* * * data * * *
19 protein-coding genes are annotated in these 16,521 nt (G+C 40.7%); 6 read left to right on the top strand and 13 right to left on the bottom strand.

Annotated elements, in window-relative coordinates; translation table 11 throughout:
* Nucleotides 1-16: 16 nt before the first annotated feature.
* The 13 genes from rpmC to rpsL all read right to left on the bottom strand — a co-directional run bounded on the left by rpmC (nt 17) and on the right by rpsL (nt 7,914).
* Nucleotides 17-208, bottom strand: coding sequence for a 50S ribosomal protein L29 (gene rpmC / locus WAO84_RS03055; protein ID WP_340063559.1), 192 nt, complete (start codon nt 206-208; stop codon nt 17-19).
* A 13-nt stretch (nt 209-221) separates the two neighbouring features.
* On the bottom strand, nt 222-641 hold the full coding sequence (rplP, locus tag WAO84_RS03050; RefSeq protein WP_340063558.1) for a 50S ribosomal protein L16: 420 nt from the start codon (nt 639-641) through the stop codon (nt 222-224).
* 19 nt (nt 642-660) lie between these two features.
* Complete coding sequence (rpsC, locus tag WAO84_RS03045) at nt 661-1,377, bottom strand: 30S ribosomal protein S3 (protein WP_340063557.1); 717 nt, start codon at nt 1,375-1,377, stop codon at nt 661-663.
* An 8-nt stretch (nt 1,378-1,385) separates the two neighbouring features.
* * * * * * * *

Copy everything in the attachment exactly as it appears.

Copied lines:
19 protein-coding genes are annotated in these 16,521 nt (G+C 40.7%); 6 read left to right on the top strand and 13 right to left on the bottom strand.

Annotated elements, in window-relative coordinates; translation table 11 throughout:
* Nucleotides 1-16: 16 nt before the first annotated feature.
* The 13 genes from rpmC to rpsL all read right to left on the bottom strand — a co-directional run bounded on the left by rpmC (nt 17) and on the right by rpsL (nt 7,914).
* Nucleotides 17-208, bottom strand: coding sequence for a 50S ribosomal protein L29 (gene rpmC / locus WAO84_RS03055; protein ID WP_340063559.1), 192 nt, complete (start codon nt 206-208; stop codon nt 17-19).
* A 13-nt stretch (nt 209-221) separates the two neighbouring features.
* On the bottom strand, nt 222-641 hold the full coding sequence (rplP, locus tag WAO84_RS03050; RefSeq protein WP_340063558.1) for a 50S ribosomal protein L16: 420 nt from the start codon (nt 639-641) through the stop codon (nt 222-224).
* 19 nt (nt 642-660) lie between these two features.
* Complete coding sequence (rpsC, locus tag WAO84_RS03045) at nt 661-1,377, bottom strand: 30S ribosomal protein S3 (protein WP_340063557.1); 717 nt, start codon at nt 1,375-1,377, stop codon at nt 661-663.
* An 8-nt stretch (nt 1,378-1,385) separates the two neighbouring features.